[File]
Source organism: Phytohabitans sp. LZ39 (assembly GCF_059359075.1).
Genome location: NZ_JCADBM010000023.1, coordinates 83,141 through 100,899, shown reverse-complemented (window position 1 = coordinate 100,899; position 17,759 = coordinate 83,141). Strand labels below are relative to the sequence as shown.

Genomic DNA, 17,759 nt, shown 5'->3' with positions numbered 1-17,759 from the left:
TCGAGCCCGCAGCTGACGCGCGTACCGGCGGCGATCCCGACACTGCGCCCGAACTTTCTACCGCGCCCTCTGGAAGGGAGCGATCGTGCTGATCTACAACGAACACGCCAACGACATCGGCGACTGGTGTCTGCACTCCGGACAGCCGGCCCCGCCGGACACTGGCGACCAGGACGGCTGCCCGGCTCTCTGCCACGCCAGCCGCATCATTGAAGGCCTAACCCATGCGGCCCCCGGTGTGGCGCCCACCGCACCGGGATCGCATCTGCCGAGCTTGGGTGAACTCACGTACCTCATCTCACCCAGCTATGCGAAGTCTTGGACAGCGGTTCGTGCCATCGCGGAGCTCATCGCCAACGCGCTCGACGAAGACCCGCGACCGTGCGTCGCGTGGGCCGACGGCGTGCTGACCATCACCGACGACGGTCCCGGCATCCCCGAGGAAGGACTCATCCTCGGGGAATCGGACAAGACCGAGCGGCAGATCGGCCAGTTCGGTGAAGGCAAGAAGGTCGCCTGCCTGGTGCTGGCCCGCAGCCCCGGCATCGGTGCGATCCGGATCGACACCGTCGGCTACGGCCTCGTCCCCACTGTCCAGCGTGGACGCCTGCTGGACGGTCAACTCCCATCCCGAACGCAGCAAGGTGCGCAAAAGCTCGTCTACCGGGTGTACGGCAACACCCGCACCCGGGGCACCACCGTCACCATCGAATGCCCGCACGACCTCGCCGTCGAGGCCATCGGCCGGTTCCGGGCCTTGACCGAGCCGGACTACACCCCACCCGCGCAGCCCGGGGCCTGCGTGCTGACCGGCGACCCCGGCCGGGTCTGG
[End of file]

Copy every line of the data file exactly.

Source organism: Phytohabitans sp. LZ39 (assembly GCF_059359075.1).
Genome location: NZ_JCADBM010000023.1, coordinates 83,141 through 100,899, shown reverse-complemented (window position 1 = coordinate 100,899; position 17,759 = coordinate 83,141). Strand labels below are relative to the sequence as shown.

Genomic DNA, 17,759 nt, shown 5'->3' with positions numbered 1-17,759 from the left:
TCGAGCCCGCAGCTGACGCGCGTACCGGCGGCGATCCCGACACTGCGCCCGAACTTTCTACCGCGCCCTCTGGAAGGGAGCGATCGTGCTGATCTACAACGAACACGCCAACGACATCGGCGACTGGTGTCTGCACTCCGGACAGCCGGCCCCGCCGGACACTGGCGACCAGGACGGCTGCCCGGCTCTCTGCCACGCCAGCCGCATCATTGAAGGCCTAACCCATGCGGCCCCCGGTGTGGCGCCCACCGCACCGGGATCGCATCTGCCGAGCTTGGGTGAACTCACGTACCTCATCTCACCCAGCTATGCGAAGTCTTGGACAGCGGTTCGTGCCATCGCGGAGCTCATCGCCAACGCGCTCGACGAAGACCCGCGACCGTGCGTCGCGTGGGCCGACGGCGTGCTGACCATCACCGACGACGGTCCCGGCATCCCCGAGGAAGGACTCATCCTCGGGGAATCGGACAAGACCGAGCGGCAGATCGGCCAGTTCGGTGAAGGCAAGAAGGTCGCCTGCCTGGTGCTGGCCCGCAGCCCCGGCATCGGTGCGATCCGGATCGACACCGTCGGCTACGGCCTCGTCCCCACTGTCCAGCGTGGACGCCTGCTGGACGGTCAACTCCCATCCCGAACGCAGCAAGGTGCGCAAAAGCTCGTCTACCGGGTGTACGGCAACACCCGCACCCGGGGCACCACCGTCACCATCGAATGCCCGCACGACCTCGCCGTCGAGGCCATCGGCCGGTTCCGGGCCTTGACCGAGCCGGACTACACCCCACCCGCGCAGCCCGGGGCCTGCGTGCTGACCGGCGACCCCGGCCGGGTCTGG